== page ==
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I will work with the whole House to deliver change

I will work with the whole House to deliver change
3 min read

Under my chairmanship, the Health and Social Care Committee will be inclusive and opposition parties will have key roles to play, writes Anne Marie Morris MP 


As a nation we are living longer, and mostly healthier and happier lives – and research scientists are uncovering treatments for diseases and conditions which, even a short while ago, would have been unimaginable.

But too many patients are not getting access to these treatments either at all or in a timely way. Waiting times are too long for GP appointments and in A&E. Mental health provision is under-resourced, and NHS dentists are fewer and farther between.

The lack of a fully funded social care system has put additional pressures on the health system and those working in it. And while we are living longer, our later years can be extremely challenging. The Government quite rightly recognises this and has promised change.

Parliament, through its Health and Social Care Committee, has the serious responsibility of holding the Government to account – and the NHS – to ensure not only that these promises are kept, but that the nation develops an NHS fit for the 21st century.

To be effective the committee must be well-led, must be objective and impartial, and must be relentless in its constructive challenge to government.

The new chair must understand both the health and care ‘ecosystems’, be well-networked in them and be respected by all the stakeholders – clinicians, patient groups, regulators, commissioners and providers of health and care. He or she must also have the respect and support of the NHS, the government, and opposition parties.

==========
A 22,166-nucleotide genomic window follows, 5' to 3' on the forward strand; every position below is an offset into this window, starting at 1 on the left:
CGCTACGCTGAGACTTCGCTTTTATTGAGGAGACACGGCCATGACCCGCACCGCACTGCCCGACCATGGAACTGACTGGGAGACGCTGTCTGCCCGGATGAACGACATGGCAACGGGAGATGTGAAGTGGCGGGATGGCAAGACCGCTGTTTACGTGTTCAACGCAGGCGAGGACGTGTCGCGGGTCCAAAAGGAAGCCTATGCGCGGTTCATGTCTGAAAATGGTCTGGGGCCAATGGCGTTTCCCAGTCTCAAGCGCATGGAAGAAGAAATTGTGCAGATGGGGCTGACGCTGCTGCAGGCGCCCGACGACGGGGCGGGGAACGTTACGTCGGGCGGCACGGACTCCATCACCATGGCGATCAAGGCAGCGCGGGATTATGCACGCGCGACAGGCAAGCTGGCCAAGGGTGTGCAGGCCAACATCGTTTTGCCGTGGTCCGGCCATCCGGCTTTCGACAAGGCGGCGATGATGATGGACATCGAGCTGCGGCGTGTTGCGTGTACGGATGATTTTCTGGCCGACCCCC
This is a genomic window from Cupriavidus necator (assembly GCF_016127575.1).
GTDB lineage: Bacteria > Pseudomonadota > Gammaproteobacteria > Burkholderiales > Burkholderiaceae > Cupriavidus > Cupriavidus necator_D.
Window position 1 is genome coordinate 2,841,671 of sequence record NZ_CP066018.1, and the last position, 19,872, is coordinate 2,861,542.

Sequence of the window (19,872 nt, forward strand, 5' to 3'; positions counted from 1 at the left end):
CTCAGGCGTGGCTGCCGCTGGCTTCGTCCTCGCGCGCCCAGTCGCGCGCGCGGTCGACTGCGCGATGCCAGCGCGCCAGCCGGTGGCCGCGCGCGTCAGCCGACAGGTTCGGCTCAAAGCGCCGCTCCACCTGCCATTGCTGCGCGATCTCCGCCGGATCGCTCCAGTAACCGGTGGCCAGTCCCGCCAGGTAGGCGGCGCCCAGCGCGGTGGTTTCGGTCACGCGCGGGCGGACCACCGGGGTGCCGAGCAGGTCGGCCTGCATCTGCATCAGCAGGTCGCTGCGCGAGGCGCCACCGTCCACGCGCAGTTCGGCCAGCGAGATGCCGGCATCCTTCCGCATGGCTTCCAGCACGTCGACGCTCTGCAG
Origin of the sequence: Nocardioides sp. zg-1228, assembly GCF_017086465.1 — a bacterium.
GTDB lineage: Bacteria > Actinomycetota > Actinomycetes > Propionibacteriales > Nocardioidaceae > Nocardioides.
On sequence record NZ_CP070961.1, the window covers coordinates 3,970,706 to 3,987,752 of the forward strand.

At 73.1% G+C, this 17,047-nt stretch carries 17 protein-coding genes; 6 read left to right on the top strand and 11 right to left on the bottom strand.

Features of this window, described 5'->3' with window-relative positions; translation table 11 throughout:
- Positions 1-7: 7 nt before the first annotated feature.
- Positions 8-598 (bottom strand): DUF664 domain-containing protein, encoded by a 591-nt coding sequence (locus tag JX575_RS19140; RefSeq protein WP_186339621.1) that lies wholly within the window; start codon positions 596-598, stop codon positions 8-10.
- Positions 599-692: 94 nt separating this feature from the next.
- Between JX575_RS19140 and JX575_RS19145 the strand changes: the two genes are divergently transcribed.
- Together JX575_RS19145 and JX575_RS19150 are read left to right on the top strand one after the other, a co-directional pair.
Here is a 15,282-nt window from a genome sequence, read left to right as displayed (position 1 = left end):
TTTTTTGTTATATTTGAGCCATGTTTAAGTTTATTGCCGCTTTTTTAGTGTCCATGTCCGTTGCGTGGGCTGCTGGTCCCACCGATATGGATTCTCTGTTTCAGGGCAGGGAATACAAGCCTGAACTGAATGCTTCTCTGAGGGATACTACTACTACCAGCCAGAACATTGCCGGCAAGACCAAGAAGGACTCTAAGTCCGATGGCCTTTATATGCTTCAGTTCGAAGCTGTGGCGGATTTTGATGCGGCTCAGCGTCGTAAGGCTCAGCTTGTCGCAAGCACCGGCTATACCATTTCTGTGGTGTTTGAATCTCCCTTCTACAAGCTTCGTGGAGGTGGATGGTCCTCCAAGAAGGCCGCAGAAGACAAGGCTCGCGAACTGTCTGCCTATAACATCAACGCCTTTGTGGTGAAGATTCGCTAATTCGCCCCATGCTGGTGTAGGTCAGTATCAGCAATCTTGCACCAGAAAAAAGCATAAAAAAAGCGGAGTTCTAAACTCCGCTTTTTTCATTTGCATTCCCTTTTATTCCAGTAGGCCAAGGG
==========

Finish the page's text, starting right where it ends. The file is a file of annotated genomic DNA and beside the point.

I am standing to be chair of the committee to deliver that leadership and that result without fear or favour, working with the whole House to deliver change.

“APPGs will have access to the committee and hopefully contribute to its work”

With 15 years’ experience in the health and care sector, I have built that network, and those relationships. I have the personal endorsement for this role from Sir Bruce Keogh, former medical director of NHS England; Professor Richard Parish, chair of the National Centre for Rural Health and Care and a member of Public Health England; and Ron Akehurst, emeritus professor of health economics and National Institute for Health and Care Excellence (Nice) committee member.

Being a member of the Health and Social Care Committee, the health and social care lead inquisitor on Public Accounts Committee inquiries, chair of national inquiries into ‘Rural Health and Care’ and ‘Access to Medicines and Medical Devices’, and a regular speaker on health and care issues at national conferences has given me the knowledge and the network – building on my county council experience with oversight of health reform as chair of Health Overview and Scrutiny.

Under my chairmanship, the committee will be inclusive, opposition parties will have a clear voice and key roles to play. No individual or party has a monopoly of wisdom, or all the answers. APPGs will have access to the committee and hopefully contribute to its work.

Five key inquiries will address social care, the integration agenda, parity of esteem for mental health, the wellbeing agenda, and most importantly our people and health and care delivery systems and structures. And that will just be the beginning.

Anne Marie Morris is Conservative MP for Newton Abbot

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